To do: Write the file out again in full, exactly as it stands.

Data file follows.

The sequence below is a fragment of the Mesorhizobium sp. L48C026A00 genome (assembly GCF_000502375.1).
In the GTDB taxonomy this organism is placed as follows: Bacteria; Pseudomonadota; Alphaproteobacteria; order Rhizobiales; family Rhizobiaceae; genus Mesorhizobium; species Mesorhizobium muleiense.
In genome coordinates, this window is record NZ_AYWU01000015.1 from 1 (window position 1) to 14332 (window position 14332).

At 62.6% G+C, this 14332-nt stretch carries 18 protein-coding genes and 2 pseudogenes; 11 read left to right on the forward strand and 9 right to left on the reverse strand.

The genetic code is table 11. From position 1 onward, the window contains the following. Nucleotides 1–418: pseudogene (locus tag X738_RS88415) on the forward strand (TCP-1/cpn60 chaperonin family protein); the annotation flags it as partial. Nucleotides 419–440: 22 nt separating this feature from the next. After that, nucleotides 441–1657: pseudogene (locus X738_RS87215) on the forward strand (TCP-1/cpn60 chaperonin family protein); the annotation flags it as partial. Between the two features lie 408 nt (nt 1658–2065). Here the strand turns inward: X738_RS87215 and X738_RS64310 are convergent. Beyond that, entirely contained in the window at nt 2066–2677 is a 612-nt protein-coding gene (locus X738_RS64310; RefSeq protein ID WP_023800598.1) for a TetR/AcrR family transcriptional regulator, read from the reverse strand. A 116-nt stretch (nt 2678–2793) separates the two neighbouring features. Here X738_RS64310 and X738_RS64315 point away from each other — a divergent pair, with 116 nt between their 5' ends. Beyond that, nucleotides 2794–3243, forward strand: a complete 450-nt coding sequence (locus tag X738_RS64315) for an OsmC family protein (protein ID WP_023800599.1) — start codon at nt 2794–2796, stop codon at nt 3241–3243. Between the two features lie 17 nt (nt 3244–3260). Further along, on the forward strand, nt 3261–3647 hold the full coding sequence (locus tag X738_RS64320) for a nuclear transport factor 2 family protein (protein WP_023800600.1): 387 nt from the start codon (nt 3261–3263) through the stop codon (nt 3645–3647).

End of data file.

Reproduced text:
The sequence below is a fragment of the Mesorhizobium sp. L48C026A00 genome (assembly GCF_000502375.1).
In the GTDB taxonomy this organism is placed as follows: Bacteria; Pseudomonadota; Alphaproteobacteria; order Rhizobiales; family Rhizobiaceae; genus Mesorhizobium; species Mesorhizobium muleiense.
In genome coordinates, this window is record NZ_AYWU01000015.1 from 1 (window position 1) to 14332 (window position 14332).

At 62.6% G+C, this 14332-nt stretch carries 18 protein-coding genes and 2 pseudogenes; 11 read left to right on the forward strand and 9 right to left on the reverse strand.

The genetic code is table 11. From position 1 onward, the window contains the following. Nucleotides 1–418: pseudogene (locus tag X738_RS88415) on the forward strand (TCP-1/cpn60 chaperonin family protein); the annotation flags it as partial. Nucleotides 419–440: 22 nt separating this feature from the next. After that, nucleotides 441–1657: pseudogene (locus X738_RS87215) on the forward strand (TCP-1/cpn60 chaperonin family protein); the annotation flags it as partial. Between the two features lie 408 nt (nt 1658–2065). Here the strand turns inward: X738_RS87215 and X738_RS64310 are convergent. Beyond that, entirely contained in the window at nt 2066–2677 is a 612-nt protein-coding gene (locus X738_RS64310; RefSeq protein ID WP_023800598.1) for a TetR/AcrR family transcriptional regulator, read from the reverse strand. A 116-nt stretch (nt 2678–2793) separates the two neighbouring features. Here X738_RS64310 and X738_RS64315 point away from each other — a divergent pair, with 116 nt between their 5' ends. Beyond that, nucleotides 2794–3243, forward strand: a complete 450-nt coding sequence (locus tag X738_RS64315) for an OsmC family protein (protein ID WP_023800599.1) — start codon at nt 2794–2796, stop codon at nt 3241–3243. Between the two features lie 17 nt (nt 3244–3260). Further along, on the forward strand, nt 3261–3647 hold the full coding sequence (locus tag X738_RS64320) for a nuclear transport factor 2 family protein (protein WP_023800600.1): 387 nt from the start codon (nt 3261–3263) through the stop codon (nt 3645–3647).